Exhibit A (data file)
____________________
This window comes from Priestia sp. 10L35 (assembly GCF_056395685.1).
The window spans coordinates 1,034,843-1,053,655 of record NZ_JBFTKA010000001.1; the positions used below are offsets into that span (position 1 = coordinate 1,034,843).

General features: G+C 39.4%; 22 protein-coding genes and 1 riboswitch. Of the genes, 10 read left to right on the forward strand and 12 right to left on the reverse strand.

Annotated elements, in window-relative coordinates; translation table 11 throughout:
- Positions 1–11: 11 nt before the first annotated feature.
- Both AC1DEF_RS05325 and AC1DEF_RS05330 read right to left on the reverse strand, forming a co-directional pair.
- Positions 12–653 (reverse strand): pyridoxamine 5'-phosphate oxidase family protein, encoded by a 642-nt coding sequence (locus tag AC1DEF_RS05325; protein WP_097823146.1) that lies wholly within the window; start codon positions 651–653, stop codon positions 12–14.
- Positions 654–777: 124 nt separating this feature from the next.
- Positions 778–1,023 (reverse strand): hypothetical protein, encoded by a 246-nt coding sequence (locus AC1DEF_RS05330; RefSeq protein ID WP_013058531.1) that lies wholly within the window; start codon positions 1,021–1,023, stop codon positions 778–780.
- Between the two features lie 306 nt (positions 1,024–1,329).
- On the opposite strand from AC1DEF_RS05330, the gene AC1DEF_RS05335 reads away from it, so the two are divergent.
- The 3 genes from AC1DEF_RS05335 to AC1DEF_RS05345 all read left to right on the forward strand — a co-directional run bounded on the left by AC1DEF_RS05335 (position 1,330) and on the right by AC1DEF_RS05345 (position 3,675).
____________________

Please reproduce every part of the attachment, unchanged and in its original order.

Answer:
This window comes from Priestia sp. 10L35 (assembly GCF_056395685.1).
The window spans coordinates 1,034,843-1,053,655 of record NZ_JBFTKA010000001.1; the positions used below are offsets into that span (position 1 = coordinate 1,034,843).

General features: G+C 39.4%; 22 protein-coding genes and 1 riboswitch. Of the genes, 10 read left to right on the forward strand and 12 right to left on the reverse strand.

Annotated elements, in window-relative coordinates; translation table 11 throughout:
- Positions 1–11: 11 nt before the first annotated feature.
- Both AC1DEF_RS05325 and AC1DEF_RS05330 read right to left on the reverse strand, forming a co-directional pair.
- Positions 12–653 (reverse strand): pyridoxamine 5'-phosphate oxidase family protein, encoded by a 642-nt coding sequence (locus tag AC1DEF_RS05325; protein WP_097823146.1) that lies wholly within the window; start codon positions 651–653, stop codon positions 12–14.
- Positions 654–777: 124 nt separating this feature from the next.
- Positions 778–1,023 (reverse strand): hypothetical protein, encoded by a 246-nt coding sequence (locus AC1DEF_RS05330; RefSeq protein ID WP_013058531.1) that lies wholly within the window; start codon positions 1,021–1,023, stop codon positions 778–780.
- Between the two features lie 306 nt (positions 1,024–1,329).
- On the opposite strand from AC1DEF_RS05330, the gene AC1DEF_RS05335 reads away from it, so the two are divergent.
- The 3 genes from AC1DEF_RS05335 to AC1DEF_RS05345 all read left to right on the forward strand — a co-directional run bounded on the left by AC1DEF_RS05335 (position 1,330) and on the right by AC1DEF_RS05345 (position 3,675).